CHICAGO -- It was 2008, and Kyle Hendricks had a decision to make. Actually, he had two decisions to make.
He had just been drafted in the 39th round by the Angels, a franchise whose ticket office his father, John, worked in for six years. Should Kyle start his pro career or attend college? That question turned out to be the easy one. When you throw in the low 80s, you need to have a backup plan.
"I told the Angels thanks, but it's going to be hard to pass up this opportunity," the Chicago Cubs' starting pitcher recalled recently. "I figured college was the best place for me to be."
That left one decision: Which college should Hendricks attend? The University of San Diego was pushing hard for him. He lived about 70 miles north of San Diego, attending and pitching for Capistrano Valley High School in Mission Viejo, California.
Mission Viejo is situated in southern Orange County between San Diego and Los Angeles. The weather is essentially perfect for baseball year-round. Hendricks had the chance to precede another future Cub, Kris Bryant, at the University of San Diego.
But Dartmouth came calling from across the country, and Hendricks couldn’t say no. The Big Green liked him on the mound, and he liked Dartmouth on the field, as well as everywhere else.
"They had more interest in me," Hendricks said. "They had invested more in me. I wanted to play right away as a freshman. I wasn't assured of that at San Diego. It was just a feel thing. I fell in love with Dartmouth."
It didn't hurt that Hendricks had a GPA better than 4.0 and probably had more in common with the average Ivy League student than he did with anyone else.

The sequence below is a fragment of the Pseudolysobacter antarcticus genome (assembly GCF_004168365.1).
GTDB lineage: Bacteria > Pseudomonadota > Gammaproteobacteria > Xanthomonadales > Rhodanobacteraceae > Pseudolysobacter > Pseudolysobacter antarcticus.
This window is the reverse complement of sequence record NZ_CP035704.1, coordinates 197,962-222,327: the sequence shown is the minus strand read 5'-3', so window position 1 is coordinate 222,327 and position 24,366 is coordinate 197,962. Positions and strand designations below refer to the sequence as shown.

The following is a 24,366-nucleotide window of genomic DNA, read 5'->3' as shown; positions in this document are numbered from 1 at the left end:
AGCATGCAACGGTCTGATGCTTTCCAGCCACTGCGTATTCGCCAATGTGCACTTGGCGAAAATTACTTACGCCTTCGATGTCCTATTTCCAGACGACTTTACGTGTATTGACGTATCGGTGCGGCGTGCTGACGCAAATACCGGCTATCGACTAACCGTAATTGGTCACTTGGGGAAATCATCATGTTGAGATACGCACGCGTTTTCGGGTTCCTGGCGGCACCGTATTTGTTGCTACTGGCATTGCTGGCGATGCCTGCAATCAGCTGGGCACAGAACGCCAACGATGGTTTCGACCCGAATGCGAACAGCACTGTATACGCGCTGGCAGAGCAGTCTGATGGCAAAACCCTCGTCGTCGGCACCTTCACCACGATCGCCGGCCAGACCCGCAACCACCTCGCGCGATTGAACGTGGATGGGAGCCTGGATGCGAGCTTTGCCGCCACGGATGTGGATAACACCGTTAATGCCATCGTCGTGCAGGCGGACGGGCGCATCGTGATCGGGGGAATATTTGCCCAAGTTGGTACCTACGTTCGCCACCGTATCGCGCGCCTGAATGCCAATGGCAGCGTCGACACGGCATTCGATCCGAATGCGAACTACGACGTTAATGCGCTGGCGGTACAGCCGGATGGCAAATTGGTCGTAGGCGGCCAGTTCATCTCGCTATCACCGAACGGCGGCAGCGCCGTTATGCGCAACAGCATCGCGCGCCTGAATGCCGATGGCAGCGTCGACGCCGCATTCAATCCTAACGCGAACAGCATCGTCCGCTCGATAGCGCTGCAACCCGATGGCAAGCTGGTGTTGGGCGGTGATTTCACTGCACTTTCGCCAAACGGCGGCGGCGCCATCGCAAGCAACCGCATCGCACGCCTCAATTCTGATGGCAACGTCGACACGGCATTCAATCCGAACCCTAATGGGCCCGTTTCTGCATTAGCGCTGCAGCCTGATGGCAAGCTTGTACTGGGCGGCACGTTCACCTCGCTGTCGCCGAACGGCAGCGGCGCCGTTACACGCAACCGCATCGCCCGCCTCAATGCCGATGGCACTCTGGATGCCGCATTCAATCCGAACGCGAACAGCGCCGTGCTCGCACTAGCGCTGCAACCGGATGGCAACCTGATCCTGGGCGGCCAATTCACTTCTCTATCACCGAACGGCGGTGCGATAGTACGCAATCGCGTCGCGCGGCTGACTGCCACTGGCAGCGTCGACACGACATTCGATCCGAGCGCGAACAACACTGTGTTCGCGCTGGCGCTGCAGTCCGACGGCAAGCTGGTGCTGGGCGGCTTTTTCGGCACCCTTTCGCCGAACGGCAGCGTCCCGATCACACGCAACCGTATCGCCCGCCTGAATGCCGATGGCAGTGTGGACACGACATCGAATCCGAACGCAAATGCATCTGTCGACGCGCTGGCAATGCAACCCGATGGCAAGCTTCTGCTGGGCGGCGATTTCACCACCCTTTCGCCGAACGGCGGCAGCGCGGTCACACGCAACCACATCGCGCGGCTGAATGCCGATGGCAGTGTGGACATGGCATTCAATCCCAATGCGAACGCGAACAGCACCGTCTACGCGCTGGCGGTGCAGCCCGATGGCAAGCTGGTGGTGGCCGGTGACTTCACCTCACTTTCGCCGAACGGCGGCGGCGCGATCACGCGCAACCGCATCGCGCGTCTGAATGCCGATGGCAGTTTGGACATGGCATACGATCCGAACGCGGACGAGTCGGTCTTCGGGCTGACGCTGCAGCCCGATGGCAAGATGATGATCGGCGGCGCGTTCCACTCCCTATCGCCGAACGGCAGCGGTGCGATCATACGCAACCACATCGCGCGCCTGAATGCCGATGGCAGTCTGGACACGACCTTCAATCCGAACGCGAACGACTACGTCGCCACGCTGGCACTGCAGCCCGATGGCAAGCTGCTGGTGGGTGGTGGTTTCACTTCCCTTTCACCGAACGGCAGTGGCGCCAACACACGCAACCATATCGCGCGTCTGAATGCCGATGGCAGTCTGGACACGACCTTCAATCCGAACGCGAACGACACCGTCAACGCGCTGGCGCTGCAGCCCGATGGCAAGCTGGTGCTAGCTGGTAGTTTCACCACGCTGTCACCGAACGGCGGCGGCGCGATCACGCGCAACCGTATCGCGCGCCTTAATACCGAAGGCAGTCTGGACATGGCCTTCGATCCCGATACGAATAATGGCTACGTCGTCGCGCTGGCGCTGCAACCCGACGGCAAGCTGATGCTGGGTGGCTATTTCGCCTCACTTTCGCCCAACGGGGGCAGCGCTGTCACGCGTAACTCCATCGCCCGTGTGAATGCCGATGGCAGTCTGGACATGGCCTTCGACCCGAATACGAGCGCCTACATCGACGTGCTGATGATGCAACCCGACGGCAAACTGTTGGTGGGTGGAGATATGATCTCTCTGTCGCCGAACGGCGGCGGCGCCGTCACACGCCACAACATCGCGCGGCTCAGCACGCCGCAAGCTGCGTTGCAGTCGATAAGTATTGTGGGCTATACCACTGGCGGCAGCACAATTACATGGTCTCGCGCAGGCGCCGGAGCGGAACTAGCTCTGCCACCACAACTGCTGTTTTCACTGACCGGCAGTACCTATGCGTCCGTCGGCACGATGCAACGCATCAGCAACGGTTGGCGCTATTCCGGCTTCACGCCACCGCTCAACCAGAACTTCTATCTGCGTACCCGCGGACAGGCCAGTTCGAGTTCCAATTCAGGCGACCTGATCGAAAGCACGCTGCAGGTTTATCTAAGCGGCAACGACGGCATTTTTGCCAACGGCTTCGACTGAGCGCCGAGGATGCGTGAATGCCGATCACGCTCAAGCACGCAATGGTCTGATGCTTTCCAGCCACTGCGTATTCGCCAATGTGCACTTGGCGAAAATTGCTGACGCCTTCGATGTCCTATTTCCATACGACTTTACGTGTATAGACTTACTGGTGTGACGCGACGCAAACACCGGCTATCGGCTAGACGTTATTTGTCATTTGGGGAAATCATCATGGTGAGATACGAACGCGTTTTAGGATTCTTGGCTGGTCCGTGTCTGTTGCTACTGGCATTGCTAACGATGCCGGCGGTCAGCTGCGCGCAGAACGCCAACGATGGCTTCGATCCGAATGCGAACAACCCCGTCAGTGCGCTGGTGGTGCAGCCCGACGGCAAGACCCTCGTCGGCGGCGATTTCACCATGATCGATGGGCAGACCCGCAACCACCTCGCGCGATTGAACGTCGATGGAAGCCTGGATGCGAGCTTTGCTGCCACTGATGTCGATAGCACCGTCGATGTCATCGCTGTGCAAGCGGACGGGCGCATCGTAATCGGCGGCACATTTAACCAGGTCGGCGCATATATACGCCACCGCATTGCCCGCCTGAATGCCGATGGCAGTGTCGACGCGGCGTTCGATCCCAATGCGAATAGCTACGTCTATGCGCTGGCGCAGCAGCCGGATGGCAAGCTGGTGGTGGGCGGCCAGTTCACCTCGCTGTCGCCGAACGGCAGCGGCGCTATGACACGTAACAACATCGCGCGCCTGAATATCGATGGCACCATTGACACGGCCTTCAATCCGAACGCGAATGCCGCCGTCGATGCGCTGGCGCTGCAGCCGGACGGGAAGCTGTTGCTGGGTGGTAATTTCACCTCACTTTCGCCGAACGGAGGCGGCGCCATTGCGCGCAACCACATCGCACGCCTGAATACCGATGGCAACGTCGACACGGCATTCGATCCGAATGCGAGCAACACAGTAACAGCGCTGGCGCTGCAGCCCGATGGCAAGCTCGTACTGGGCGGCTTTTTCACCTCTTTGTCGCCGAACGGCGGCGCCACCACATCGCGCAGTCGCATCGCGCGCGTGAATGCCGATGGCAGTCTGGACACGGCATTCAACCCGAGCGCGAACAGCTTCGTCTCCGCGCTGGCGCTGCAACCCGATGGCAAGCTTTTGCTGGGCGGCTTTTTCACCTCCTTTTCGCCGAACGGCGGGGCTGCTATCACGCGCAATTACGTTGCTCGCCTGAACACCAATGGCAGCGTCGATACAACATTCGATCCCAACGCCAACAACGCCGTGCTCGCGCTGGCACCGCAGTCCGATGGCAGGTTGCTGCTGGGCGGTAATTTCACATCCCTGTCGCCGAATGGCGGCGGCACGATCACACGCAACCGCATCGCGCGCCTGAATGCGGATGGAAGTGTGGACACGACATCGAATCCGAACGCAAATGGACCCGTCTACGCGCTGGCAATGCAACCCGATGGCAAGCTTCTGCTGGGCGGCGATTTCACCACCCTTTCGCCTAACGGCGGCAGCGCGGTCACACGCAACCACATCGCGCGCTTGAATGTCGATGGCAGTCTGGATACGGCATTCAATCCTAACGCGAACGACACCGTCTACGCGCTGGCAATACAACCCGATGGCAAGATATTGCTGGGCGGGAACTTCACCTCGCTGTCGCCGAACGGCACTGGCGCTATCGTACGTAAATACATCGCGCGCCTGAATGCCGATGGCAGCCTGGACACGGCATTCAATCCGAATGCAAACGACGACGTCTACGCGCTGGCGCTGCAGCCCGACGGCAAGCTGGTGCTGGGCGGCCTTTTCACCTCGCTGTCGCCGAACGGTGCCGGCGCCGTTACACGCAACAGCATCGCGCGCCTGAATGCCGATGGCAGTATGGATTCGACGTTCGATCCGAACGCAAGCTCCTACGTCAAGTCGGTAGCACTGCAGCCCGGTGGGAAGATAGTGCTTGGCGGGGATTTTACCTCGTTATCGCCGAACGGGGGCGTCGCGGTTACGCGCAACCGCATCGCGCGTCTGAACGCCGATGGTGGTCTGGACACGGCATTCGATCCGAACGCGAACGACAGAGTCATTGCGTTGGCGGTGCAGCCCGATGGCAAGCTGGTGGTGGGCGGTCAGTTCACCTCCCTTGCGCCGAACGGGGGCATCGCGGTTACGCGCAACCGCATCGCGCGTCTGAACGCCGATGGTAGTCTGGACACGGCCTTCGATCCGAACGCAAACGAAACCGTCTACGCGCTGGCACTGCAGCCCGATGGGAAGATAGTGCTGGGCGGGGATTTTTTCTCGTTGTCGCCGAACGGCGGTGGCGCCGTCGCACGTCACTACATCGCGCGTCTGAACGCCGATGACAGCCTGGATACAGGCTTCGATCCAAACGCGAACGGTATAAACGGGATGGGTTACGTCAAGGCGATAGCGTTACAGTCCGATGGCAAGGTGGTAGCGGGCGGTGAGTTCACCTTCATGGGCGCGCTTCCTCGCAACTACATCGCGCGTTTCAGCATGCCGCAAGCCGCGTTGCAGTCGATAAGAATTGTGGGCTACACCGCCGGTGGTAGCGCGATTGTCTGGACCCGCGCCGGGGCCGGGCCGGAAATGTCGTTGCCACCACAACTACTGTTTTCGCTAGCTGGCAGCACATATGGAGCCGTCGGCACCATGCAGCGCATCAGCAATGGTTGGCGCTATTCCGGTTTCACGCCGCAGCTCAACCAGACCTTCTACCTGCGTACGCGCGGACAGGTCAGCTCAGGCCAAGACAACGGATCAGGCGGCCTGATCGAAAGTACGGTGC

"He was the same in the classroom as he was on the baseball field," Hendricks' high school head coach, Bob Zamora, said. "I had him in Spanish class, and he always had the answer, always raised his hand. He was smart, just like you see on the mound."
Fast-forward to 2016. Zamora made the short trek by train from Mission Viejo to San Diego last week to watch his former Spanish student pitch against the Padres. Zamora showed no surprise that Hendricks had made it to the big leagues, but no one could have predicted an MLB-leading 2.19 ERA as Hendricks takes the mound for his final start of August on Tuesday against the Pittsburgh Pirates. Unless something goes drastically wrong, he’ll keep his top ERA ranking going into the season's final month.
"He had the mental makeup, and the stuff followed to do it," Zamora said. "He still does. And the guy is an athlete."
Zamora recalled when Hendricks beat pro golfer Rory Sabbatini in a pro-am event, but the pitcher claims he "came really close." In his typical, understated style, Hendricks admitted he's a scratch golfer but doesn't "play that much" and certainly doesn't show a passion for golf when discussing it.
That isn't the story when it comes to pitching, an area in which he has flown under the radar his whole life.
"Even in high school, it was the same," Hendricks said. "Tyler Matzek got a lot of attention. Rightly so -- he was touching close to 100 mph."
Matzek was a year behind Hendricks at Capistrano Valley but was garnering attention early in his high school career, as opposed to Hendricks, who "came on late." The two friends might be the latest example of the radar gun not telling the whole story.
Matzek threw bullets, but Hendricks found his niche as a senior. He compiled a 1.25 ERA with 72 strikeouts and five walks over 72 innings.
Hendricks was drafted in the 39th round in 2008, then in the eighth round in 2011 by the Texas Rangers. Matzek was drafted 11th overall by the Colorado Rockies in 2009. He has spent most of this season in Class A after starting 24 games for the Rockies the previous two seasons and compiling an ERA over 4.00. Meanwhile, Hendricks is flourishing.